The epic battle between R vs Python goes on. Here we are comparing both of them in terms of generic tasks of data scientist’s like reading CSV, finding data summary, PCA, model building, plotting, and many more.

By Vik Paruchuri, Dataquest.io.

There have been dozens of articles written comparing Python and R from a subjective standpoint. We’ll add our own views at some point, but this article aims to look at the languages more objectively. We’ll analyze a dataset side by side in Python and R, and show what code is needed in both languages to achieve the same result. This will let us understand the strengths and weaknesses of each language without the conjecture. At Dataquest, we teach both languages, and think both have a place in a data science toolkit.

We’ll be analyzing a dataset of NBA players and their performance in the 2013-2014 season. You can download the file here. For each step in the analysis, we’ll show the Python and R code, along with some explanation and discussion of the different approaches. Without further ado, let’s get this head to head matchup started!

### Read in a csv file

R

`nba <- read.csv("nba_2013.csv")`

Python

```import pandas nba = pandas.read_csv("nba_2013.csv") ```

The above code will load the csv file `nba_2013.csv`, which contains data on NBA players from the 2013-2014 season, into the variable `nba` in both languages. The only real difference is that in Python, we need to import the pandas library to get access to Dataframes. Dataframes are available in both R and Python, and are two-dimensional arrays (matrices) where each column can be of a different datatype. At the end of this step, the csv file has been loaded by both languages into a dataframe.

### Find the number of players

R

```dim(nba) [1] 481 31 ```

Python

```nba.shape (481, 31)```

This prints out the number of players and the number of columns in each. We have `481` rows, or players, and `31` columns containing data on the players.

### Look at the first row of the data

R

```head(nba, 1) ```

```      player pos age bref_team_id 1 Quincy Acy  SF  23          TOT [output truncated]```

Python

`nba.head(1)`

```      player pos age bref_team_id 0 Quincy Acy  SF  23          TOT [output truncated]```

This is pretty much identical. Both print out the first row of the data, and the syntax is very similar. Python is more object-oriented here, and `head` is a method on the dataframe object, and R has a separate `head` function. This is a common theme you’ll see as you start to do analysis with these languages, where Python is more object-oriented, and R is more functional.

### Find the average of each statistic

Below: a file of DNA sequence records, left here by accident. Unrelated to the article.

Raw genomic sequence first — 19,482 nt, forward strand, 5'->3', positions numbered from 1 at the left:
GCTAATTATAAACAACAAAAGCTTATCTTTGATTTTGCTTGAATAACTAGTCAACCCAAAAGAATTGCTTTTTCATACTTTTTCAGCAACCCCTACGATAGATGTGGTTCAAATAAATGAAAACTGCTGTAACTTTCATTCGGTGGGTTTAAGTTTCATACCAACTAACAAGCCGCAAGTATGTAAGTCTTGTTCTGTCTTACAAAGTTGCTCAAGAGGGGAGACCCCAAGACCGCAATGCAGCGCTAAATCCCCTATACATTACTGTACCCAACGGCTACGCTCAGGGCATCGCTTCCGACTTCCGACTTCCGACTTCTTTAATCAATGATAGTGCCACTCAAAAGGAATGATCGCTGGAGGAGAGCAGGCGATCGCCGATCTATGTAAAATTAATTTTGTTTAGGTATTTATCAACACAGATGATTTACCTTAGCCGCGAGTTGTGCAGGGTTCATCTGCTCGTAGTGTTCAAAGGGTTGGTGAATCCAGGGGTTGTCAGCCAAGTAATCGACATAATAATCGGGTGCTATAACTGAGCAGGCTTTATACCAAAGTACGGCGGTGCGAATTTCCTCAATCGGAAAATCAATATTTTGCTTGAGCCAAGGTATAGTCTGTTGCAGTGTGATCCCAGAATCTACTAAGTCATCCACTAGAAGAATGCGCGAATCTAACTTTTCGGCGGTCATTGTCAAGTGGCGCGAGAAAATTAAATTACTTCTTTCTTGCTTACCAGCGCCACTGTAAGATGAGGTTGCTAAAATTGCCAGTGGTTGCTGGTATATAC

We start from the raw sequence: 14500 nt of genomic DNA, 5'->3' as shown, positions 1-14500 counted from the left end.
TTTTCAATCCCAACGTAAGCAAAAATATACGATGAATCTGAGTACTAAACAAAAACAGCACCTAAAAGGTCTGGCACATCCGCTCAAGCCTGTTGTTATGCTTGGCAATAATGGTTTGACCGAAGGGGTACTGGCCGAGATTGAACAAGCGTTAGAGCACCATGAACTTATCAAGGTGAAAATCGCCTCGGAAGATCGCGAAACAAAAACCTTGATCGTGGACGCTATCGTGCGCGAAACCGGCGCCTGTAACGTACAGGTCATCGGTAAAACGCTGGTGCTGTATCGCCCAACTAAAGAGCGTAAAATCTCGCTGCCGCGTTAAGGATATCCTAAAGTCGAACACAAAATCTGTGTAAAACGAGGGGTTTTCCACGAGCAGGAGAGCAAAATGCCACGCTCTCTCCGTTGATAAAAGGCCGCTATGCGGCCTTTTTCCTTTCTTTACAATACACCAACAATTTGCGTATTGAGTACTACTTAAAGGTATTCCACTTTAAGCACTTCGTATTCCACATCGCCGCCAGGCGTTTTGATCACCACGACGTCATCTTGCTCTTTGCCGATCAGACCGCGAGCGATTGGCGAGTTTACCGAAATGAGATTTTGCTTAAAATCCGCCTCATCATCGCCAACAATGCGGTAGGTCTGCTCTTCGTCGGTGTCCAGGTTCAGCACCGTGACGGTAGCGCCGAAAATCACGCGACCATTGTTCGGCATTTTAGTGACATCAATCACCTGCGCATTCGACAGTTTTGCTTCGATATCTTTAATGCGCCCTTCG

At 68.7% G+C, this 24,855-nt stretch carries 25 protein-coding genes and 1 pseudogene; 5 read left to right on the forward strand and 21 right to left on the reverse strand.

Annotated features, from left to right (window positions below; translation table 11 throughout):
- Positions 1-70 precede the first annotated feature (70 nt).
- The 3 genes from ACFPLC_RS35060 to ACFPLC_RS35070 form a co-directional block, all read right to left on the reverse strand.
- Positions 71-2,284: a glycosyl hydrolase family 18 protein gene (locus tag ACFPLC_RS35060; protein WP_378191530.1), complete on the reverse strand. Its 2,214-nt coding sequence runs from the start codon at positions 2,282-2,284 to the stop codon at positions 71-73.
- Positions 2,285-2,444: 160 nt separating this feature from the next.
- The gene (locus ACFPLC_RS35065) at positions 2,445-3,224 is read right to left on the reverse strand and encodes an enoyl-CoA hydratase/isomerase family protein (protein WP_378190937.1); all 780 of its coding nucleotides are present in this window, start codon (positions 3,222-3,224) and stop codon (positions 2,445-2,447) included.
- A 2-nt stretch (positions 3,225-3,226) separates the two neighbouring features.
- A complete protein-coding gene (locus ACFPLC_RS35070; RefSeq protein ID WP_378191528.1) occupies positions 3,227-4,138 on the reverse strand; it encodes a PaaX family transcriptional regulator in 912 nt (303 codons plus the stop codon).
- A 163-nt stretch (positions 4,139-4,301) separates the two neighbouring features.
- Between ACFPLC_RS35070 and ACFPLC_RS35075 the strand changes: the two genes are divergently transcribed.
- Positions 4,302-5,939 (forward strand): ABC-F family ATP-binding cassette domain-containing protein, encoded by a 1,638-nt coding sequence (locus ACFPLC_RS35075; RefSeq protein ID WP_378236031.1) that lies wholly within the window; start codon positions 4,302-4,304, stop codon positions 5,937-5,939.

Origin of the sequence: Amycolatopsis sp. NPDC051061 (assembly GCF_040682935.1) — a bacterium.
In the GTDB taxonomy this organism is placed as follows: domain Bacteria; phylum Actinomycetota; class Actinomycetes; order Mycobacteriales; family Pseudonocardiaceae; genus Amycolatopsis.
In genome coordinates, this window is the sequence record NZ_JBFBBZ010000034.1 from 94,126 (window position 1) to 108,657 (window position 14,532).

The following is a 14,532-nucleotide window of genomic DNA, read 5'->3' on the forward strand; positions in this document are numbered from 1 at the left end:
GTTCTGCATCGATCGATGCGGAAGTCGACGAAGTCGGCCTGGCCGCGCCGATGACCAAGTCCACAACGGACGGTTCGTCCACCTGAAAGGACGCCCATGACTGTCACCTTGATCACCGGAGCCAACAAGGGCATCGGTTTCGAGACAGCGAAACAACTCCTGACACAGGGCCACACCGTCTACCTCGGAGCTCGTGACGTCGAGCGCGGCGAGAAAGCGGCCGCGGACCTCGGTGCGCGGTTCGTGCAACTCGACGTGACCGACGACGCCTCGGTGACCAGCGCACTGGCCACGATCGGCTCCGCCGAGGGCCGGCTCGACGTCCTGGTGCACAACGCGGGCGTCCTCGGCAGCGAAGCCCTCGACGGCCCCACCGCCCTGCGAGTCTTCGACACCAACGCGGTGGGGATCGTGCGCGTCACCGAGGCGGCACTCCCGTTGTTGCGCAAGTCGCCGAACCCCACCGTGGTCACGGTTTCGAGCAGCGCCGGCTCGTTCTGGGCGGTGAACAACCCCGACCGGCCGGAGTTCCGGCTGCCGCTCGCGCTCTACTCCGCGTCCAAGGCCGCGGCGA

Let’s find the average value for each statistic. The columns, as you can see, have names like `fg` (field goals made), and `ast` (assists). These are the season statistics for the player. If you want a fuller explanation of all the stats, look here.

R

`sapply(nba, mean, na.rm=TRUE)`

```player NA
pos NA
age 26.5093555093555
bref_team_id NA
[output truncated]```

Python

`nba.mean()`

```age             26.509356
g               53.253638
gs              25.571726
[output truncated]```

There are some major differences in approach here. In both, we’re applying a function across the dataframe columns. In python, the mean method on dataframes will find the mean of each column by default.

In R, taking the mean of string values will just result in `NA` – not available. However, we do need to ignore `NA` values when we take the mean (requiring us to pass `na.rm=TRUE` into the `mean` function). If we don’t, we end up with `NA` for the mean of columns like `x3p.`. This column is three point percentage. Some players didn’t take three point shots, so their percentage is missing. If we try the `mean` function in R, we get `NA` as a response, unless we specify `na.rm=TRUE`, which ignores `NA` values when taking the mean. The `.mean()` method in Python already ignores these values by default.

### Make pairwise scatterplots

One common way to explore a dataset is to see how different columns correlate to others. We’ll compare the `ast`, `fg`, and `trb` columns.

R

```library(GGally) ggpairs(nba[,c("ast", "fg", "trb")])```

Python

```import seaborn as sns import matplotlib.pyplot as plt sns.pairplot(nba[["ast", "fg", "trb"]]) plt.show()```

We get very similar plots in the end, but this shows how the R data science ecosystem has many smaller packages (GGally is a helper package for ggplot2, the most-used R plotting package), and many more visualization packages in general. In Python, matplotlib is the primary plotting package, and seaborn is a widely used layer over matplotlib. With visualization in Python, there is usually one main way to do something, whereas in R, there are many packages supporting different methods of doing things (there are at least a half dozen packages to make pair plots, for instance).